The success of the manufacturing sector relies on constant evolution of the processes involved, utilising new equipment, technology and techniques to find optimal efficiency gains. The exponential growth of technology, in particular, remains as true today as it did 50 years ago and the production landscape is changing shape faster than ever before.
Keeping pace with developments allows your business to remain a constant and relevant force in the market place. With that in mind, we’ve listed what we believe to be the key trends in the manufacturing industry and what you need to focus on for your manufacturing plant in 2018/19.
The Internet of Things (IoT)
The need to increase efficiency, reduce costs, improve safety and incentivise product innovation are just some of the challenges facing manufacturers who are considering implementing the Internet of Things into their operations.
IoT enabled equipment will allow manufacturers to maximise the lifespan of their technology without disturbing the output. With lower levels of maintenance planning, equipment downtime and maintenance costs, it provides a number of essential advantages in an increasingly competitive market.
Enhanced connectivity will dramatically change how manufacturers capture and use key data. In turn this will provide stronger insights into the supply chain and inventory processes. Optimising production in real-time will enable businesses to become more efficient and limit wastage output.
Otherwise known as smart manufacturing, Industry 4.0 has been labelled as the 4th industrial revolution. The use of advanced manufacturing technology right across the production chain provides vast improvements on processes, enhancing efficiency and making the factory floor safer for employees. The ability to monitor and analyse assets more closely ensures it is possible to constantly tweak and evolve the level of output.
The implementation of Industry 4.0 provides a number of advantages for manufacturers, including increased productivity, faster reaction times to customers, the creation of new services and product lines, as well as improved delivery to market. With the right framework in place and the critical business areas addressed, smart manufacturing opens up extensive and exciting new possibilities across almost every sector.
Collaborative robots are already in place in a number of factories in a wide number of industries. However, technology never stands still and the evolution of these robots means lightweight and agile versions are set to become more common place in the manufacturing sector.
Cobots are being designed to be more sensitive to respond to human interaction and reduce the level of risk involved in working more closely together. For example, built in sensors can detect the presence of a human and reduce the operating speed the closer the human gets to the machine. Cobot’s can also control the speed and force being applied and instantly stop when an obstacle is encountered, significantly lowering the impact density.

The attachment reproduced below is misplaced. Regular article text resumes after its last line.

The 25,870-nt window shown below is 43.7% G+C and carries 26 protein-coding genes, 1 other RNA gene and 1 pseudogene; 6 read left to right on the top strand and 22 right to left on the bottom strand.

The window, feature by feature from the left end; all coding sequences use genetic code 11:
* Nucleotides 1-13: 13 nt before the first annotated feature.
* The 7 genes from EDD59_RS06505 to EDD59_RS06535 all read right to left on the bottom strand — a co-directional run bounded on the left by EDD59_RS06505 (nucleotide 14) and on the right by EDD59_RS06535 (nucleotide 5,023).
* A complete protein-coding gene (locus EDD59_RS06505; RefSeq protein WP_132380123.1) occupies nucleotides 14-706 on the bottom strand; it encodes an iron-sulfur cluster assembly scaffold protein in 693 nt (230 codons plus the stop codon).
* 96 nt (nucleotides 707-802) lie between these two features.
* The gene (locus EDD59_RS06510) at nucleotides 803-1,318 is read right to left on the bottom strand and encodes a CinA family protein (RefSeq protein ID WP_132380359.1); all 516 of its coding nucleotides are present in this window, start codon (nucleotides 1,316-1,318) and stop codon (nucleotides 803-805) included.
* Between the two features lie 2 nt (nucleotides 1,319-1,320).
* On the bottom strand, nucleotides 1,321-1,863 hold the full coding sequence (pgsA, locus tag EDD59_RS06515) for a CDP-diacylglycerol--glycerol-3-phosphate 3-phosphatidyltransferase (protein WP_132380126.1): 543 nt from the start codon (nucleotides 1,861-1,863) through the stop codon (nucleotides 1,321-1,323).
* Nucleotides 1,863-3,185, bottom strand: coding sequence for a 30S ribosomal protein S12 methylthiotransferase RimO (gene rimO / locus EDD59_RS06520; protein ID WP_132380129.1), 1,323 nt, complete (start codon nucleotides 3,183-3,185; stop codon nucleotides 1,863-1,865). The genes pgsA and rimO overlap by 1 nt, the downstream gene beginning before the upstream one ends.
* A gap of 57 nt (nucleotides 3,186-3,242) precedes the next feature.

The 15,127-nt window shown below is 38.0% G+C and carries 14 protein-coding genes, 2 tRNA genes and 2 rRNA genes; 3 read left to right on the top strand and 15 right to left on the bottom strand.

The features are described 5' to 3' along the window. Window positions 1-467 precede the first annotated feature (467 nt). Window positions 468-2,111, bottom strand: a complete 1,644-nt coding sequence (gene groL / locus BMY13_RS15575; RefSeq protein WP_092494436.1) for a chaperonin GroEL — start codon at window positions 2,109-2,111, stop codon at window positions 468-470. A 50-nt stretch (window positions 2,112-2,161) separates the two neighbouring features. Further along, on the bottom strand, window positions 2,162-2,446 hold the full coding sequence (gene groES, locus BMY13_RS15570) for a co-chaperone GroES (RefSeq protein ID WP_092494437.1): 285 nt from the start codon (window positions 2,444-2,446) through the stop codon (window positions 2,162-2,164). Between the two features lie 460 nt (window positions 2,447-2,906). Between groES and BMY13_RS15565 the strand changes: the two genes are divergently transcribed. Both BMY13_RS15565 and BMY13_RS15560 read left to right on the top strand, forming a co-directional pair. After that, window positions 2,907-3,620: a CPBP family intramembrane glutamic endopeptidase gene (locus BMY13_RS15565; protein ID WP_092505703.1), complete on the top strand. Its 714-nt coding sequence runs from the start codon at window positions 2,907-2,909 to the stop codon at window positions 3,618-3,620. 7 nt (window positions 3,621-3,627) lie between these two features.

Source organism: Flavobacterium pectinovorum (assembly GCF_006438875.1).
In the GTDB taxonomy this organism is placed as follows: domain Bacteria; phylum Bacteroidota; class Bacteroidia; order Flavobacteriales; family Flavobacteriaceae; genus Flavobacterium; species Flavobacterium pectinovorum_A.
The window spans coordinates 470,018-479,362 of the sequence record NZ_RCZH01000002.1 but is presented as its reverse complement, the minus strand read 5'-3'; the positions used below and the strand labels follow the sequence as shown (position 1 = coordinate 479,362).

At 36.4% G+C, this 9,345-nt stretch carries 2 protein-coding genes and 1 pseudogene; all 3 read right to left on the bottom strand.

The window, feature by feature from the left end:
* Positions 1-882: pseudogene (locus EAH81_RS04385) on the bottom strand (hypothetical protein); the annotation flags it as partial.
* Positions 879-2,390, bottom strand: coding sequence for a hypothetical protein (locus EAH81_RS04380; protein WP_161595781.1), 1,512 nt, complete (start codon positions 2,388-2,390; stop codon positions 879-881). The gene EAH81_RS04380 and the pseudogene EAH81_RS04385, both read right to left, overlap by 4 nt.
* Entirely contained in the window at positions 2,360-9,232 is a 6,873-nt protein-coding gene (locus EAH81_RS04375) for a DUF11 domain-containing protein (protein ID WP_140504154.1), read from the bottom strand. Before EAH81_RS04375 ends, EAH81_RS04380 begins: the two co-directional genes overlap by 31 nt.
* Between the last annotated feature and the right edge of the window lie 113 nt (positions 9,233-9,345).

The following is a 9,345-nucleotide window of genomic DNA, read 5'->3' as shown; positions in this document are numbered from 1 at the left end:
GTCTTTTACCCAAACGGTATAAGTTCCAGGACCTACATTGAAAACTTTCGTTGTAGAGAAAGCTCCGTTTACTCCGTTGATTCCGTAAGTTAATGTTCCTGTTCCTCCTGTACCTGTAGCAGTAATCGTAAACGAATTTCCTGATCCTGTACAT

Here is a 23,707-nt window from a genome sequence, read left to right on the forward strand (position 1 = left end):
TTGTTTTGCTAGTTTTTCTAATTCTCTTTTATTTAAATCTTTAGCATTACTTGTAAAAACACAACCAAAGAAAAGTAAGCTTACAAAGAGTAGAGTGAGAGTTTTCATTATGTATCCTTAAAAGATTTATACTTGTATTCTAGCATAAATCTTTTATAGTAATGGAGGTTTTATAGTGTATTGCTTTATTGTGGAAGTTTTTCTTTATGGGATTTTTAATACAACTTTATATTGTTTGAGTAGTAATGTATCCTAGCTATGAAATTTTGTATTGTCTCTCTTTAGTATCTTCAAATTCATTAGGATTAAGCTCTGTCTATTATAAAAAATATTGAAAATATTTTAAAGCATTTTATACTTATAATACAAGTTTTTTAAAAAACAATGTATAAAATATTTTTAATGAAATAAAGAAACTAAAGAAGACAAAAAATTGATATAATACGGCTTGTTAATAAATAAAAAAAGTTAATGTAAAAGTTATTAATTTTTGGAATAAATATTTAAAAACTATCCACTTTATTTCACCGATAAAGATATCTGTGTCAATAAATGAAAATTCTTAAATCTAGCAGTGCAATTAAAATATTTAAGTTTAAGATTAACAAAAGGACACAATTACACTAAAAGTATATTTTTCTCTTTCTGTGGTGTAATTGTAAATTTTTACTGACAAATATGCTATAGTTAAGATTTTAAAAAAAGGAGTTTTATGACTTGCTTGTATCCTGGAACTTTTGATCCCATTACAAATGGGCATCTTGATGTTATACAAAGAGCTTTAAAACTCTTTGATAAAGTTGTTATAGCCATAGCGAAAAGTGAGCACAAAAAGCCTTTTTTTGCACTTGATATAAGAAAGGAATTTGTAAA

While virtual reality has made great strides in the past decade, experts have always felt that augmented reality offered even greater opportunities. The blending together of the real world with advanced computer generated visual aids may still be in its early stages but interest from the manufacturing sector is rapidly gaining pace.
For example, the use of wearable technologies connects workers to a goldmine of information and data to help optimise job performance while increasing safety. AR could be implemented on assembly lines, skilled training, maintenance, support services, quality assurance and automation.
At one time this sort of technology may have seemed light years away from being used in real time environments. This is no longer the case with AR actually in use in a number of facilities right now. As the technology improves exponentially, so will the myriad of ways it will improve the manufacturing sector.
The use of 3D printing technology is becoming more common place, helping to introduce efficient and cost effective practices. Additive manufacturing allows for the prototyping, tooling – and on occasion – the production of applications used within the manufacturing process.
3D printing enables manufacturers to reduce the large inventories of spare parts required to respond quickly to customer orders. By being able to produce the part without large stock levels adding to their storage space costs, response times are maintained, while being more cost effective and maintaining the integrity of the equipment supplied.
Using additive manufacturing processes to create prototypes and tooling moulds increases operational efficiency while also lowering costs. Rather than running up huge costs and taking months to produce, 3D printing enables this to be produced within a matter of days.
To find out how we can help you keep pace with the latest automation and robotic technology for your facility, contact our automation consultants who are always on hand to quickly respond to your questions, and provide detailed answers based on your current requirements. They can be contacted on 01223 499488, or via email at firstname.lastname@example.org .
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